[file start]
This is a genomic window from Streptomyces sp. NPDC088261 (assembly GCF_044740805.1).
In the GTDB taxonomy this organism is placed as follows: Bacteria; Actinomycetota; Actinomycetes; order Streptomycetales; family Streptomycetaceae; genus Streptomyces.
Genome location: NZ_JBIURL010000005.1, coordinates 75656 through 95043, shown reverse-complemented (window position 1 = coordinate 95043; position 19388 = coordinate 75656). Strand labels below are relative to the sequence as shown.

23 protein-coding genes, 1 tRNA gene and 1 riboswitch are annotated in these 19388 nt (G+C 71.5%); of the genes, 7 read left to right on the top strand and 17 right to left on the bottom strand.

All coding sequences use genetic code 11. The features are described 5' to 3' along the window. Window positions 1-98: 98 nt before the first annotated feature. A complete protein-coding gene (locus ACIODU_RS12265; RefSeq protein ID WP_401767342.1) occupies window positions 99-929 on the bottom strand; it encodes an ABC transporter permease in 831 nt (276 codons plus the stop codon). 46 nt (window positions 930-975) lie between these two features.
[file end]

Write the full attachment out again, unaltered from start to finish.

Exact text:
This is a genomic window from Streptomyces sp. NPDC088261 (assembly GCF_044740805.1).
In the GTDB taxonomy this organism is placed as follows: Bacteria; Actinomycetota; Actinomycetes; order Streptomycetales; family Streptomycetaceae; genus Streptomyces.
Genome location: NZ_JBIURL010000005.1, coordinates 75656 through 95043, shown reverse-complemented (window position 1 = coordinate 95043; position 19388 = coordinate 75656). Strand labels below are relative to the sequence as shown.

23 protein-coding genes, 1 tRNA gene and 1 riboswitch are annotated in these 19388 nt (G+C 71.5%); of the genes, 7 read left to right on the top strand and 17 right to left on the bottom strand.

All coding sequences use genetic code 11. The features are described 5' to 3' along the window. Window positions 1-98: 98 nt before the first annotated feature. A complete protein-coding gene (locus ACIODU_RS12265; RefSeq protein ID WP_401767342.1) occupies window positions 99-929 on the bottom strand; it encodes an ABC transporter permease in 831 nt (276 codons plus the stop codon). 46 nt (window positions 930-975) lie between these two features.